Emergency contraceptive weight limits facilitate medical fatphobia

Ritisha Sharma, Intersections Editor

Jada Roth

One in nine sexually experienced women have had to use an emergency contraceptive. The most common form of emergency contraception is Plan B, but it was not made to work on everybody.

Plan B has a weight limit of 155 pounds. If you weigh more than that, you can still take Plan B but it will be significantly less effective. In fact, if a woman’s BMI is over 30, the pill entirely stops working and can actually increase the risk of pregnancy.

This is especially concerning because the average weight of a woman in America is 170.6 pounds, which is significantly over that weight limit.

In 2010, a new pill, “ella,” was introduced as another option. While it is often advertised to work for all weight classes, the fact that its effectiveness decreases if a woman is over 195 pounds is often overlooked.

Unlike Plan B, ella is not available over the counter. In order to obtain ella, you must set up an appointment with a doctor for them to write you a prescription. This adds an additional cost and step to acquiring emergency contraception therefore making it less discrete, more expensive without insurance and less accessible.

If you weigh over 195 pounds, the best option available after unprotected sex is an IUD. This option adds another layer of conflict, on top of the price and doctors visits, to getting an emergency contraceptive: pain. Most commonly, the insertion of an intrauterine device, which can be very painful, is done without anesthesia, although anesthesia can now be administered in some clinics upon request.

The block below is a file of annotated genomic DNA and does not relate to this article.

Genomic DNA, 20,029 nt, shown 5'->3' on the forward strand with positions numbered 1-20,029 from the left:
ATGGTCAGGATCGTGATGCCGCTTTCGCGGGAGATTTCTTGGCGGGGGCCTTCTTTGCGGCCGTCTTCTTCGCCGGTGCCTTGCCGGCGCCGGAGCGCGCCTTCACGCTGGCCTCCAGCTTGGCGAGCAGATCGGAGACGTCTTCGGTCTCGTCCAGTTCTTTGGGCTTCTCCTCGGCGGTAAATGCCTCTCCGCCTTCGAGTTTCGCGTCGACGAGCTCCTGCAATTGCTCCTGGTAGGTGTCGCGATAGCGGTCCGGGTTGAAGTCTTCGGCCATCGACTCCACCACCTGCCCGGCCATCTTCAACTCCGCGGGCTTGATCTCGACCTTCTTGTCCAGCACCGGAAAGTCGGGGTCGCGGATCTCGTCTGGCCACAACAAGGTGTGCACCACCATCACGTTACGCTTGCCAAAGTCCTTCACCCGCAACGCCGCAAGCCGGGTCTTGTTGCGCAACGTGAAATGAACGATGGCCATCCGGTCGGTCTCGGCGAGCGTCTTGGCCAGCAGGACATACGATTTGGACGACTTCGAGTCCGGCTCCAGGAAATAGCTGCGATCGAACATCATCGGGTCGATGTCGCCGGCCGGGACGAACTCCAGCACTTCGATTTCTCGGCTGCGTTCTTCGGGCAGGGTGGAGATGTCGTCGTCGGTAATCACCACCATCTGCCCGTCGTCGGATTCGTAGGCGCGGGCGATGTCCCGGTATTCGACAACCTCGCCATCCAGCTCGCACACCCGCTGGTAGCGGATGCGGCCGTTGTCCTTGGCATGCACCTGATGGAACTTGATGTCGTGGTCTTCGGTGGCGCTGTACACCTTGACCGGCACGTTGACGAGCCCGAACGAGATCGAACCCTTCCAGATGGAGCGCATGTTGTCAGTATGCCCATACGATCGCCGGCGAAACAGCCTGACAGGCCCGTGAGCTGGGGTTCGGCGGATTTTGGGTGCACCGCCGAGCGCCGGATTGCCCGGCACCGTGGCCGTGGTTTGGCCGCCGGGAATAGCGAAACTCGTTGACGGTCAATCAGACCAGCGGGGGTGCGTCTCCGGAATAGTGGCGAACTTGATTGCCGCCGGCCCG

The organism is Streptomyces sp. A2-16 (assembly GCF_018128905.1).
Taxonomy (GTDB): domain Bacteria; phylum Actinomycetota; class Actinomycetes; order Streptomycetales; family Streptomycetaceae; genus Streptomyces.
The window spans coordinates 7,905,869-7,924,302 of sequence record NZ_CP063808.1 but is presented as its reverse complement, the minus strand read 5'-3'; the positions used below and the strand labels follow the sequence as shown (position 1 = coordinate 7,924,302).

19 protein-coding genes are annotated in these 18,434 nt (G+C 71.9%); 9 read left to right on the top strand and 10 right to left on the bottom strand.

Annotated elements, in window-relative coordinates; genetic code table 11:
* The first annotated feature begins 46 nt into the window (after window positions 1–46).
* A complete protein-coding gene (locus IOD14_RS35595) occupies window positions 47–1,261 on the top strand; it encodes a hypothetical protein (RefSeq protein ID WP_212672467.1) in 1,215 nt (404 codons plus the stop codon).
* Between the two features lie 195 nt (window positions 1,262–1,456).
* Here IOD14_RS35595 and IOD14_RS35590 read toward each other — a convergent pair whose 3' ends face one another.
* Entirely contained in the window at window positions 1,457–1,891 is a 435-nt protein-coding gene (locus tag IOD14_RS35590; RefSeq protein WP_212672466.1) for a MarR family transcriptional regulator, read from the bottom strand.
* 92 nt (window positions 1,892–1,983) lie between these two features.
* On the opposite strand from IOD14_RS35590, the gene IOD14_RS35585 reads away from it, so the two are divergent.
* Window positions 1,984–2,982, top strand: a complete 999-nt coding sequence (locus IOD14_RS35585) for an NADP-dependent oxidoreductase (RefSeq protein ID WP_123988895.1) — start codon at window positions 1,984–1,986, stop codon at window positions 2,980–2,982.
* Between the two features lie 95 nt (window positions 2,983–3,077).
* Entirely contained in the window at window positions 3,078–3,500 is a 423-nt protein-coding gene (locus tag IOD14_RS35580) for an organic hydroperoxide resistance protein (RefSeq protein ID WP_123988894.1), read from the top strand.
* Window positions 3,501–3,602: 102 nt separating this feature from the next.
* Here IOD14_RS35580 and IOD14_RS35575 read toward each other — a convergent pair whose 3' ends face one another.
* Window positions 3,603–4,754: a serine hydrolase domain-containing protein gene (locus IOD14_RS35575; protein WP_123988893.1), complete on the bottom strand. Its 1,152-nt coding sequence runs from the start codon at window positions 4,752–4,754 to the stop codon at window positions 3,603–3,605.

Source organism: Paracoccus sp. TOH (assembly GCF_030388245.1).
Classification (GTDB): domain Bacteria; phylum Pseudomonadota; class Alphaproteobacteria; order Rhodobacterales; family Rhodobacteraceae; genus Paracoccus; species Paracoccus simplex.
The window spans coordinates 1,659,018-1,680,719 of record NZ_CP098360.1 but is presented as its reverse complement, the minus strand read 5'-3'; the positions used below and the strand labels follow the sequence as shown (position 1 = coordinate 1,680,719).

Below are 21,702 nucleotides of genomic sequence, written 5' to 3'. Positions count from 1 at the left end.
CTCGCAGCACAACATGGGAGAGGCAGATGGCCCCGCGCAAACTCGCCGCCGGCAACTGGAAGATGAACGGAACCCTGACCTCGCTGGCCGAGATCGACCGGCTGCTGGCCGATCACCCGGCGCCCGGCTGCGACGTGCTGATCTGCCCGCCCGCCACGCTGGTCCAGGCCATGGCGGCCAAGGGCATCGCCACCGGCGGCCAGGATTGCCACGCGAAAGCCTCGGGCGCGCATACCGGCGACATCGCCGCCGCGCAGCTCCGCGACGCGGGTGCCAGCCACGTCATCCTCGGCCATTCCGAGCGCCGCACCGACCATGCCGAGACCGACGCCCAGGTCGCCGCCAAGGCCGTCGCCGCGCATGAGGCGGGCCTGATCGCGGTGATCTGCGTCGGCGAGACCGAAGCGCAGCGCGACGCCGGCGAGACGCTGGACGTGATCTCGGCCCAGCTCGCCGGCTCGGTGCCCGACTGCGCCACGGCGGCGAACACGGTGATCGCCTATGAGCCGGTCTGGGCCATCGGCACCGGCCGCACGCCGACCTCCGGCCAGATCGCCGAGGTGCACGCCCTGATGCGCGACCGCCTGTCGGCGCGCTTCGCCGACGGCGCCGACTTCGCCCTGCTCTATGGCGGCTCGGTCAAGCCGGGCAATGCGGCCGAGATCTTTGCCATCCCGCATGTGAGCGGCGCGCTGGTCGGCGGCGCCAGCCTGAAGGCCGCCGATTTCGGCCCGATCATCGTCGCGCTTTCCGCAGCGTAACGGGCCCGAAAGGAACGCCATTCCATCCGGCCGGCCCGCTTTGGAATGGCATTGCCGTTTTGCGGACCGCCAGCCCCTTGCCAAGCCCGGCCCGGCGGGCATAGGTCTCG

Overall, the IUD is most effective in preventing pregnancy after unprotected sex, followed by ella which is more effective than Plan B even in the weight class under 155 pounds. But, Plan B is the most accessible, so it is the option chosen by most people even though it may not be the best option for their situation.

The lack of accessible contraceptives for overweight and obese women often leave them without reliable options if they find themselves to be victims of rape or sexual assualt. 

The medical field has carried this pattern of fatphobia against women especially, often seeing treatments targeted at thinner women as motivation for larger women to lose weight. 

Male medical products, like Viagra, do not have weight limits. It can be assumed that if it was a man in need of an emergency contraceptive the need, research and availability of one for men of all weights would be more dire because society is more accepting of larger men than larger women. 

No one regardless of their size, race, sex or gender should be denied the right and accessibility to medical care and options. The needs of one phenotype do not outweigh the needs of another.